The Home School Court Report
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May / June 2004

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"Intelligence" takes on new meaning

Students studying in the newest program at Patrick Henry College do not usually wear trench coats and dark glasses. You will not see them cruising around campus in bullet-proof, rocket-equipped sports cars. And they do not drink martinis—shaken, stirred, or otherwise. But students enrolled in PHC's new Strategic Intelligence (SI) track are learning all about what it takes to join the nation's first line of defense—the American intelligence community.

Strategic Intelligence at PHC is no simple "spy major." It is a serious, academically rigorous curriculum encompassing a range of intellectual and practical skills. Students in the program study intelligence-related fields including intelligence analysis, investigative techniques, open source data exploitation, counter-intelligence, counter-terrorism, and information dissemination.

SI majors check out activities at the FBI Traning Academy in Quantico, Virginia
Since its inception in the fall of 2003, the SI track (one of three possible concentrations within Patrick Henry's Government major) has attracted some of the best students at PHC, a school which already draws some of the finest young students in the country. And interest among prospective applicants seems high indeed. "We are already seeing a substantial pool of applicants to this program," said SI Director and Government Department Chairman Robert Stacey. "High school students in the homeschool movement and in the Christian community tend to be patriotic young men and women of high moral character and clean backgrounds. These are just the sort of people we want to train and disperse into the intelligence community."

The stated goal of the SI program is to prepare graduates for meaningful careers in the intelligence community (Central Intelligence Agency, Defense Intelligence Agency, etc.), domestic counter-terrorism and law enforcement (including the Department of Homeland Security and the Federal Bureau of Investigation), and diplomacy (such as the foreign service and the State Department). These graduates will eventually work their way into positions to positively influence and shape this increasingly important part of our culture. Since the widespread proliferation of weapons of mass destruction and the tragedy of 9/11, the need for more and better information about our would-be enemies is greater than ever.

In just a few short months, the inaugural group of SI students already has a lot to write home about. In the fall semester, SI students toured some of the most secure intelligence facilities in the entire United States (as per our agreements, we may not disclose the names of these three-letter agencies), and they were invited to observe training exercises at the FBI Training Academy in Quantico, Virginia. One trip into Washington, D.C., included a stop at the National Cryptological Museum, where students were allowed to handle a World War II-era Enigma decoding machine. Top-flight guest speakers have come to campus as well, ranging from the chief of the Air Force Office of Special Investigations to a career diplomat from the U.S. Foreign Service.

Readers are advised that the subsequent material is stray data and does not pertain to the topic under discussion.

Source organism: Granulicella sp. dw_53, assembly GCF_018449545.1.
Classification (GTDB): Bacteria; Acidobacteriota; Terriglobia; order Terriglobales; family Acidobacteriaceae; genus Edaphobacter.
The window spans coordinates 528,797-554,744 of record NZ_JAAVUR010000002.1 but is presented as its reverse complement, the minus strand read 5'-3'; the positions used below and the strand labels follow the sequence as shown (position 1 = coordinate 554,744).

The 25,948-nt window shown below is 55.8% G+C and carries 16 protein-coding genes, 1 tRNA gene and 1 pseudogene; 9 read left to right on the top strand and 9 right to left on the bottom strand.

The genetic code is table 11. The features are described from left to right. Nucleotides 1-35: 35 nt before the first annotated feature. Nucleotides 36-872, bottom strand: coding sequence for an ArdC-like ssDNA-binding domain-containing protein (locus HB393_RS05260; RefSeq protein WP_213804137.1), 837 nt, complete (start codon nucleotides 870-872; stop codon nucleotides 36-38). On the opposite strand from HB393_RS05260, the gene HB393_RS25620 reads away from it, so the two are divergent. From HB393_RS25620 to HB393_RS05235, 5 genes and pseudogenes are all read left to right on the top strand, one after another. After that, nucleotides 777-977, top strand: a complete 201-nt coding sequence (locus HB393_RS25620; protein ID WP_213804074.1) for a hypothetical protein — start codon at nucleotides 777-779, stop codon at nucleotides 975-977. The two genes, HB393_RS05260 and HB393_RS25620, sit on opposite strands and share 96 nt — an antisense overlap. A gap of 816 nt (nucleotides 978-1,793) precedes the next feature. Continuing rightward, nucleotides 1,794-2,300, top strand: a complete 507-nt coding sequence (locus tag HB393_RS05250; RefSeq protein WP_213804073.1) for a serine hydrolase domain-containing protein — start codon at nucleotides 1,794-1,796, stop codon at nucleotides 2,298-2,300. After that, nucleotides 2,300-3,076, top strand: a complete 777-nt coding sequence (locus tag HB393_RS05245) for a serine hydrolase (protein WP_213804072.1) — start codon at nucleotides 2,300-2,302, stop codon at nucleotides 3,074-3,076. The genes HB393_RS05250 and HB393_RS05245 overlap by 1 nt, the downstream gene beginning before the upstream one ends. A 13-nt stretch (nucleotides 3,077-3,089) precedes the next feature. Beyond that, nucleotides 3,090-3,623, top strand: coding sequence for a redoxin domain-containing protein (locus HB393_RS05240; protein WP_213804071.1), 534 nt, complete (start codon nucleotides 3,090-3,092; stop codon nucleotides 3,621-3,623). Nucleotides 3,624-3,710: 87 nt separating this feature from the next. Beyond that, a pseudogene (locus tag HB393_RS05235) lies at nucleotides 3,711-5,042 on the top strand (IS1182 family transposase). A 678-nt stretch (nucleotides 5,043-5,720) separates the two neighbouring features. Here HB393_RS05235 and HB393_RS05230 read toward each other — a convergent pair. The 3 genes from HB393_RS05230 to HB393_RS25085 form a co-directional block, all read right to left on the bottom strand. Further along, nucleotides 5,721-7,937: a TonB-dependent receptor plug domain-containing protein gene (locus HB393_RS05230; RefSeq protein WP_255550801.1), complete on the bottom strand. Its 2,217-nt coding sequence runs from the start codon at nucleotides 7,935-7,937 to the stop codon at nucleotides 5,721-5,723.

Of course an excellent education is more than just observing; it also includes doing. So, like all majors and tracks at PHC, the SI track includes a substantial apprenticeship component, and IFP apprenticeships can be some of the most exciting at PHC. Senior Andrew Z. spent part of his spring semester riding in police cruisers and observing special operations with the Loudoun County Sheriff's Office. Fellow senior Missy H. oversees a team of SI students producing the Border Security Alert—a weekly digest of all major drug, immigration, and security incidents at America's border crossings. The digest, produced entirely by Patrick Henry students, is distributed by subscription to national security professionals and is available to the intelligence and law enforcement communities through a classified network. Other student apprenticeship projects have examined the patterns of suicide bombers in the Middle East, the developing relationship between the Latin American terrorist group FARC and the Irish Republican Army, and the worldwide proliferation of weapons of mass destruction, to name just a few.

These students have traded in the trench coats and bow-tie cameras for laptops and analytical software. Though not exactly the stuff of James Bond films, the Strategic Intelligence track at Patrick Henry College is educating students for a career that makes a difference.

Note: High school students interested in the intelligence field can visit for more information about Patrick Henry College's Strategic Intelligence track.